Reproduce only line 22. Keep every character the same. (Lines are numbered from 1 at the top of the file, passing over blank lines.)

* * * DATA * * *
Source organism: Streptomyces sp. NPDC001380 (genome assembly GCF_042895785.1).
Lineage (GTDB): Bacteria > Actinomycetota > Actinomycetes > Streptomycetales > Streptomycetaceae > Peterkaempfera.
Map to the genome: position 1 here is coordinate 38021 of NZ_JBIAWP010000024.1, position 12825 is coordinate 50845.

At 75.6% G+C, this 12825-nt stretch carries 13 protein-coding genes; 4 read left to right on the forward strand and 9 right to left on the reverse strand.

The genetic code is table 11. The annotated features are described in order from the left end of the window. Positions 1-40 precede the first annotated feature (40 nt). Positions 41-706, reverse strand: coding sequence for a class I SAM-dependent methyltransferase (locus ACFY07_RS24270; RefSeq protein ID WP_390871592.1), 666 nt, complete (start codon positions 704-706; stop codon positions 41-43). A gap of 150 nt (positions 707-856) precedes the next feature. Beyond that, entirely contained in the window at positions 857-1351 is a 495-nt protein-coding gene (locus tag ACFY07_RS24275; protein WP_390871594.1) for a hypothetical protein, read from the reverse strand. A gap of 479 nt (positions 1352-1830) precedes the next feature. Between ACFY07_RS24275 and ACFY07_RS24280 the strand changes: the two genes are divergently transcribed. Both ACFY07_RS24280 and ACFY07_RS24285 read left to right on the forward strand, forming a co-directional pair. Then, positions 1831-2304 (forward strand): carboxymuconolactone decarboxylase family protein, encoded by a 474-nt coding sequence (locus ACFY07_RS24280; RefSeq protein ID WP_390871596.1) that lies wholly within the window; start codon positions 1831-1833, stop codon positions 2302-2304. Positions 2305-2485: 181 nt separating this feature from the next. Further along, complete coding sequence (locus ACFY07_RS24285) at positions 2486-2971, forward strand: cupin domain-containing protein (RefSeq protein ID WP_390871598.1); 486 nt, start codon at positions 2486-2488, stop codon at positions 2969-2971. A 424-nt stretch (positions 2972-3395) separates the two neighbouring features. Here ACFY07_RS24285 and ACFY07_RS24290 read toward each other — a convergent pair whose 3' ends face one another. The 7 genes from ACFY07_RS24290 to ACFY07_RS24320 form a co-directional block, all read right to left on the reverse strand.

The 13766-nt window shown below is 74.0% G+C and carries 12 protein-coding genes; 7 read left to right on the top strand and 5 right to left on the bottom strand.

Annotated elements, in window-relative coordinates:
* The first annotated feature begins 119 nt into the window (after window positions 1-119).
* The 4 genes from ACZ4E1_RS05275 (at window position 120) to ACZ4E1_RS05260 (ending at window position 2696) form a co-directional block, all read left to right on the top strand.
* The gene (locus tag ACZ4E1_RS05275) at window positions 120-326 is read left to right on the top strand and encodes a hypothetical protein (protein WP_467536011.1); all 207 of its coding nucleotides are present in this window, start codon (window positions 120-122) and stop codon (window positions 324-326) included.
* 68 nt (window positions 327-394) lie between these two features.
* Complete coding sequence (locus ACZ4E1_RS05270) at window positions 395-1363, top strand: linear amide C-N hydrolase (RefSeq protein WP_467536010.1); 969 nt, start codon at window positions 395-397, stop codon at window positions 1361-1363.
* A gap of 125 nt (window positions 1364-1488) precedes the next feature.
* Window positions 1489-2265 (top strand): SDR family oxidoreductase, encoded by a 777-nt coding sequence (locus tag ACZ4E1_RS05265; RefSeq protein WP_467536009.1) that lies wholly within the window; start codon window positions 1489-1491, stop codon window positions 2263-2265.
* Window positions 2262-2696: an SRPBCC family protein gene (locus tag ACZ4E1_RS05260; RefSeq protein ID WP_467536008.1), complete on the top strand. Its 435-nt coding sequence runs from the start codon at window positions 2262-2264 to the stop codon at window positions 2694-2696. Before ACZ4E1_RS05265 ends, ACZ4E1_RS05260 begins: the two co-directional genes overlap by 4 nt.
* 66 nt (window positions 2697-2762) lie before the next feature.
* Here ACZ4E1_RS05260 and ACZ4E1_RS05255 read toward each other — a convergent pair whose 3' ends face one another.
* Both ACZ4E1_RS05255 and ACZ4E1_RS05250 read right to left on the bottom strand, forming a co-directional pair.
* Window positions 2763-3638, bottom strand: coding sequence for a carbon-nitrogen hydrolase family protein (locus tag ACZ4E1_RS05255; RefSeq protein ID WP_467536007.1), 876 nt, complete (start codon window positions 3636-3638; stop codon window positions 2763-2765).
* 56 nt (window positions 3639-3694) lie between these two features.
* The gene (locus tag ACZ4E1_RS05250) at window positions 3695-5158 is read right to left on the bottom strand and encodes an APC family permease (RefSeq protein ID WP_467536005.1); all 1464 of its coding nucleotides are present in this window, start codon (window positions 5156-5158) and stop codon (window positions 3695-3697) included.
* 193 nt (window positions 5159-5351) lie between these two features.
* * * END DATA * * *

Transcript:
* 193 nt (window positions 5159-5351) lie between these two features.